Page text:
Phytonutrients have the abilities to increase production of signaling molecules that stimulate the follicles, to enter into the growth phase of the hair cycle. But, what do we know about these nutrients and how do they affect you?
What are phytonutrients?
Phytonutrients are chemicals produced by plants. They are also called phytochemicals. Plants use phytonutrients to stay healthy. For example, these chemicals protect plants from insect attacks, while others protect against radiation from UV rays. They can also provide significant benefits for you. Phytonutrient-rich foods include colorful fruits and vegetables, legumes, nuts, tea, whole grains and many spices. They have a positive effect on skin and hair but are not considered nutrients that are essential for life.
What are the benefits of phytonutrients?
One of the many benefits of phytonutrients are their antioxidant properties. It enhances immunity and intercellular communication. It repairs DNA damage from exposure to toxins, detoxify carcinogens and alter estrogen metabolism. Research made by The U.S. Department of Agriculture (USDA) shows that consuming a phytonutrient-rich diet seems to be an effective strategy, for reducing cancer and heart disease risks.
According to Louis Premkumar, a professor of pharmacology, a good way to tell if a fruit or vegetable is rich in phytonutrients can be by its color. This because many phytonutrients actually give plants their pigments. So keep an extra eye for deep-hued foods like berries, dark greens, melons and spices.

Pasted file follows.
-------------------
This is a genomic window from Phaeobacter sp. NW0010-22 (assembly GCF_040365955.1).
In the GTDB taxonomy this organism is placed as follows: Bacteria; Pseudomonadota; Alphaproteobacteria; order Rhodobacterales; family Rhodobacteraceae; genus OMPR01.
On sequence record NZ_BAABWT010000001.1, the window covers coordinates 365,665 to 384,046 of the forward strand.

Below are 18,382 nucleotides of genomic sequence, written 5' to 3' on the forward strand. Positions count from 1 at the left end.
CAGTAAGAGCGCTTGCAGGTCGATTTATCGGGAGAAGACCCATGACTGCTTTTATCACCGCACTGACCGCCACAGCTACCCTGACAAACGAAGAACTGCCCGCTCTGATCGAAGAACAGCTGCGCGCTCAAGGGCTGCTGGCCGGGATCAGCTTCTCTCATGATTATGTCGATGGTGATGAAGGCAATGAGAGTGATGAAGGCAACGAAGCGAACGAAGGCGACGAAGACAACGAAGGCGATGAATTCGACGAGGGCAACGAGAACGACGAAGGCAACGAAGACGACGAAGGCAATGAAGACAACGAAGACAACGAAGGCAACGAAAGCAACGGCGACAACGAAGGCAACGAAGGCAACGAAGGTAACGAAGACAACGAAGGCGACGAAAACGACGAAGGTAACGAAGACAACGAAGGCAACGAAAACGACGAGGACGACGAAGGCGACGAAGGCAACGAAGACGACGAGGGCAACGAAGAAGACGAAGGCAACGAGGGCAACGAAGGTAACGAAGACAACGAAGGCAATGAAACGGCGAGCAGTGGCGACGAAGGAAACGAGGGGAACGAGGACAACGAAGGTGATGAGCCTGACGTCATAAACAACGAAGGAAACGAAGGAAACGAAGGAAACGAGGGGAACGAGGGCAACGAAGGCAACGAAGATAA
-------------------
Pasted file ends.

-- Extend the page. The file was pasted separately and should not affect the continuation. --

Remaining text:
Understanding the effectiveness
For centuries, there have been implications that healthy food garnished with exotic spices and condiments provides vital ingredients. Vital ingredients that help ward off diseases and promote longevity, Premukar explains. People who consume healthy diets, have enjoyed health benefits, using longevity as a metric, he continued. There is evidence that a diet high in phytonutrient-rich plant foods is good for you and your overall health.
According to the National Institutes of Health (NIH), studies demonstrate the effectiveness of a diet full of phytonutrient-rich foods. Although, scientists are still trying to understand the specific mechanisms of how phytonutrients work.
According to Premkumar, there has not been enough randomized, large-scale clinical trials undertaken. And even when they are it can sometimes be difficult to quantify the results.
The health benefits from phytonutrients have to be taken seriously he continues. Government agencies like the USDA, NIH and several health organizations seem to agree, and encourage people to eat more fruits and vegetables.
Why not take advantage of the potential benefits from these foods?
According to Premkumar, what we do know is that the beneficial effects of phytonutrients will be seen over months or years, and not immediately. He pointed out that they as well as other healthy compounds like vitamins and minerals, can only prevent or delay developing diseases. Once a disease has manifested, the only option to combat is to consult with a medical advisor.